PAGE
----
Inspiring Older Readers

posted on 01 Oct 2019

The Sign of the Book by John Dunning

Back in June 2019, I reviewed Dunning’s third instalment of his biblio-detective series featuring the ex-policeman turned book dealer, Cliff Janeway. I thought The Bookman’s Promise was a bit of a dud and quite a disappointment considering just how entertaining the first couple had been. I said then that I hoped the next in the series, originally published in 2005, was back up to the mark and I’m delighted to say that The Sign of the Book pulls the chestnuts from the fire. However, I have to say that it does so by further marginalising the bookish and doubling down on the tough detective mystery element – which is a shame I think.

In this novel Janeway’s blossoming romance with Erin, a lawyer who has also purchased a part-share in his book business, takes centre stage. When she asks Janeway to dust off his police skills and go out to the little town of Paradise ( it isn’t by the way) to help out an old friend, now estranged, who is charged with murdering her husband, it’s astonishing how thick and fast the red herrings start flying around.

Janeway realises he’s taken on a lot more than he bargained for when it emerges that Laura, Erin’s former bosom-buddy, in fact stole the latter’s boyfriend, Bobby, and in so doing generated a positive truckload of bad blood between them. Bobby now lies dead with his face shot off and Laura has confessed to the shooting. Things don’t start too well for Janeway when he immediately makes an enemy of the local Deputy Sherriff and finds himself issued with a bogus traffic violation rap but he’s no idea that this is pretty much as good as it’s going to get as the convoluted case just gets more and more complex.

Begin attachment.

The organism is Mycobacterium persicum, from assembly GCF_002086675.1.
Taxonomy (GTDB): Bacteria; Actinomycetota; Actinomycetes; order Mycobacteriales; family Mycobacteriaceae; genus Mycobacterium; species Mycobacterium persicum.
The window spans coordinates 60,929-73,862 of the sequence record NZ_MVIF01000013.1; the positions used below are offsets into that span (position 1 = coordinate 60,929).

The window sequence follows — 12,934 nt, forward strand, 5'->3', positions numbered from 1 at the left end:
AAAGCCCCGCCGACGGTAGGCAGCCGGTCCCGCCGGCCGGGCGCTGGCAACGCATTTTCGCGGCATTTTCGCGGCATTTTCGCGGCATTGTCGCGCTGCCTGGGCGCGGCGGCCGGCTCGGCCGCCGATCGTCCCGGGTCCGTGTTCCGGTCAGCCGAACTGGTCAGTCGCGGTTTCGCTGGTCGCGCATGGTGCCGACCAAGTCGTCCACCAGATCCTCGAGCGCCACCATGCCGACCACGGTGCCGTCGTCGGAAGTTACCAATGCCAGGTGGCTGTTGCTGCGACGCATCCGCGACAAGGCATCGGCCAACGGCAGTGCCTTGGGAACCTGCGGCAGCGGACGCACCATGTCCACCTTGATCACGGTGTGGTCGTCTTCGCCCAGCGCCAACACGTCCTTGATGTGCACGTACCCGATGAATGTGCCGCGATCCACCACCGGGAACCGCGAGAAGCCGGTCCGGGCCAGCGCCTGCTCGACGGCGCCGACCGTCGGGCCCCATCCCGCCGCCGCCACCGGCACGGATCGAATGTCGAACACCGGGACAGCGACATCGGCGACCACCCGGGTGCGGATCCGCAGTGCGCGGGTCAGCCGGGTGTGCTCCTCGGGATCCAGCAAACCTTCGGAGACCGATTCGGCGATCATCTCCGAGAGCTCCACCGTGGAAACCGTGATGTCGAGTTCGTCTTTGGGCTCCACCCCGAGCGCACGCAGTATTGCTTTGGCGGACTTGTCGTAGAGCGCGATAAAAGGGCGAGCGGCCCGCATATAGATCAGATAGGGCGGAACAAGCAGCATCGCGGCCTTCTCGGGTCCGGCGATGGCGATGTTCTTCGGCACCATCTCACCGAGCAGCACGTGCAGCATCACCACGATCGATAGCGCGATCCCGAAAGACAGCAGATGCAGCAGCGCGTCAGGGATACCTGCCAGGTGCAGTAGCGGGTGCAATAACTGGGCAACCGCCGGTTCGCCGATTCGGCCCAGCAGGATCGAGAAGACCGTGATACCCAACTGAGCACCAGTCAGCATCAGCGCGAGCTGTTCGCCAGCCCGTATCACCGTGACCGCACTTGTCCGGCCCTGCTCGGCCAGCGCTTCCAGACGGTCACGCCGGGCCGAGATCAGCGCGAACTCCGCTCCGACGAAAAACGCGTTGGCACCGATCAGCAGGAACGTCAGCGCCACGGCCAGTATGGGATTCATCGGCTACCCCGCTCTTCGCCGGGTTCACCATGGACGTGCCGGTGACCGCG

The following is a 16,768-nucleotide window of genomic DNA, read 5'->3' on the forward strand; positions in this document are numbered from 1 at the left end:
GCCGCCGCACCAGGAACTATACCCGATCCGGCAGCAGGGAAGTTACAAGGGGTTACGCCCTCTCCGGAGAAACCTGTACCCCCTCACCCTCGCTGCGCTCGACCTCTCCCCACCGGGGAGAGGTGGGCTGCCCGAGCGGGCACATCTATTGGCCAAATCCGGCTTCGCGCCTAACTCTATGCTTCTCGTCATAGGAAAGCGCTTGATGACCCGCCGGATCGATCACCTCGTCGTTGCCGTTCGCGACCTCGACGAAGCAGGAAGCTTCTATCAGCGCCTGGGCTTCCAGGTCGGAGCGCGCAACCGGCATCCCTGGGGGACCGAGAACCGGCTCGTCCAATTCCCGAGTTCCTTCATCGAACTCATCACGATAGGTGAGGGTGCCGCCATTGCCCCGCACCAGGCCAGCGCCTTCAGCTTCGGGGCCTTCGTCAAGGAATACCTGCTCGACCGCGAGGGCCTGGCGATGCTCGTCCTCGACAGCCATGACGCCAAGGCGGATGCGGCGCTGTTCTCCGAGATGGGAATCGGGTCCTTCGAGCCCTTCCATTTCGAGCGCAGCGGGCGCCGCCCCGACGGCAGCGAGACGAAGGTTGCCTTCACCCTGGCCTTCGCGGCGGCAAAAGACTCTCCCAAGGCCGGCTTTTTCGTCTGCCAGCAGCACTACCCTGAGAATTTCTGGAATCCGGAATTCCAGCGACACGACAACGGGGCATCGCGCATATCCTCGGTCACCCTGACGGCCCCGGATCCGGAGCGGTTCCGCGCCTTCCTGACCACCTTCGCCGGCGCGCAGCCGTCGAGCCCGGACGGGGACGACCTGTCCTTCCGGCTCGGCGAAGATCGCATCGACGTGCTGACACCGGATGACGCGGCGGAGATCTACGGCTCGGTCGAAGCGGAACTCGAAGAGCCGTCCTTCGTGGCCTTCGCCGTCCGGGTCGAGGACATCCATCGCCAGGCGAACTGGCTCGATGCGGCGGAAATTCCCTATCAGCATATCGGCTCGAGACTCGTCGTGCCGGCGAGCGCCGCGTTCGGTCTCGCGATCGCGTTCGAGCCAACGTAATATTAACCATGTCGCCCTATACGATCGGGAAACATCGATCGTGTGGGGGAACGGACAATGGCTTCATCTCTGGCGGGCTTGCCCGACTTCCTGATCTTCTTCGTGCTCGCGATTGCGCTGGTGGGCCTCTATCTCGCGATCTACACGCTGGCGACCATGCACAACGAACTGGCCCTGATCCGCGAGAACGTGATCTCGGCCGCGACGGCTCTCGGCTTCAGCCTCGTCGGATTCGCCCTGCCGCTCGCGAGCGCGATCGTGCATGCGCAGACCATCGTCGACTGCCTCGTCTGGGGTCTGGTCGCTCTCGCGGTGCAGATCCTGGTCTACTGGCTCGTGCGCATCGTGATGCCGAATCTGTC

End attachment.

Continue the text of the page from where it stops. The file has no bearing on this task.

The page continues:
The detective story – how and why the shooting happened and who did it – is exciting and artfully constructed and the requisite twist at the end, although a touch predictable, is satisfying enough. The book thread, involving a wall full of signed first editions, looks as if it’s going to be a significant part of the plot and rather putters to a close without ever really taking off but, to be quite honest, that doesn’t matter too much because by this point you should be wrapped up in where the mystery is going and how it’s likely to end.

There are plenty of comforting detective stereotypes in the book that you’ll recognise and be at home with almost immediately – the crazy, crooked cop; the autistic savant; the solid, hometown lawyer; the rogue judge; the almost comically incompetent fraudsters – and Dunning shuffles the pack so well that you wont stop to think that maybe you’ve read this one before.

Dunning wrote one final book (it would seem) in this series which I hope brings Janeway’s adventures in the book trade to a conclusion. I’m saving that one for something to read on a dark winter’s evening – and that’s probably the best time for this stuff if you can’t take it out to the beach.


Terry Potter

October 2019